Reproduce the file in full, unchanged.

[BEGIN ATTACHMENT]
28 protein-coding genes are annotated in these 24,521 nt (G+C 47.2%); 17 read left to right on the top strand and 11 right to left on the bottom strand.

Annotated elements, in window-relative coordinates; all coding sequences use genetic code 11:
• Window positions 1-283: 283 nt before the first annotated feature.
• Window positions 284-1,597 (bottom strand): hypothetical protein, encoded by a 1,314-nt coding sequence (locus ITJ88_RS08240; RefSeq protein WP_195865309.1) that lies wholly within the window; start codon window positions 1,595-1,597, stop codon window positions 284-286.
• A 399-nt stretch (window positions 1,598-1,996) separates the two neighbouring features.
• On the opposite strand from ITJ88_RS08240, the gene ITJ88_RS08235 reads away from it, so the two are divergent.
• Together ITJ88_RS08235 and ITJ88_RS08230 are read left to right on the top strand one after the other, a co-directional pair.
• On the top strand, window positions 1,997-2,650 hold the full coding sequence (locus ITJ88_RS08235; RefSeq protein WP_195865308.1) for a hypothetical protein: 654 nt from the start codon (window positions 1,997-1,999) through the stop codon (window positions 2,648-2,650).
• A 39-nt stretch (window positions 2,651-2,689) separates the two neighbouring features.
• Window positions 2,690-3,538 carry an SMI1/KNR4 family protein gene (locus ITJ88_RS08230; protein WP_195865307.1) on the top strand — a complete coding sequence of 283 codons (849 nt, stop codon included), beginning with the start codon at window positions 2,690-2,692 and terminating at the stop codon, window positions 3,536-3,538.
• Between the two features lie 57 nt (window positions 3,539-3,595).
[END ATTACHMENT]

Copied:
28 protein-coding genes are annotated in these 24,521 nt (G+C 47.2%); 17 read left to right on the top strand and 11 right to left on the bottom strand.

Annotated elements, in window-relative coordinates; all coding sequences use genetic code 11:
• Window positions 1-283: 283 nt before the first annotated feature.
• Window positions 284-1,597 (bottom strand): hypothetical protein, encoded by a 1,314-nt coding sequence (locus ITJ88_RS08240; RefSeq protein WP_195865309.1) that lies wholly within the window; start codon window positions 1,595-1,597, stop codon window positions 284-286.
• A 399-nt stretch (window positions 1,598-1,996) separates the two neighbouring features.
• On the opposite strand from ITJ88_RS08240, the gene ITJ88_RS08235 reads away from it, so the two are divergent.
• Together ITJ88_RS08235 and ITJ88_RS08230 are read left to right on the top strand one after the other, a co-directional pair.
• On the top strand, window positions 1,997-2,650 hold the full coding sequence (locus ITJ88_RS08235; RefSeq protein WP_195865308.1) for a hypothetical protein: 654 nt from the start codon (window positions 1,997-1,999) through the stop codon (window positions 2,648-2,650).
• A 39-nt stretch (window positions 2,651-2,689) separates the two neighbouring features.
• Window positions 2,690-3,538 carry an SMI1/KNR4 family protein gene (locus ITJ88_RS08230; protein WP_195865307.1) on the top strand — a complete coding sequence of 283 codons (849 nt, stop codon included), beginning with the start codon at window positions 2,690-2,692 and terminating at the stop codon, window positions 3,536-3,538.
• Between the two features lie 57 nt (window positions 3,539-3,595).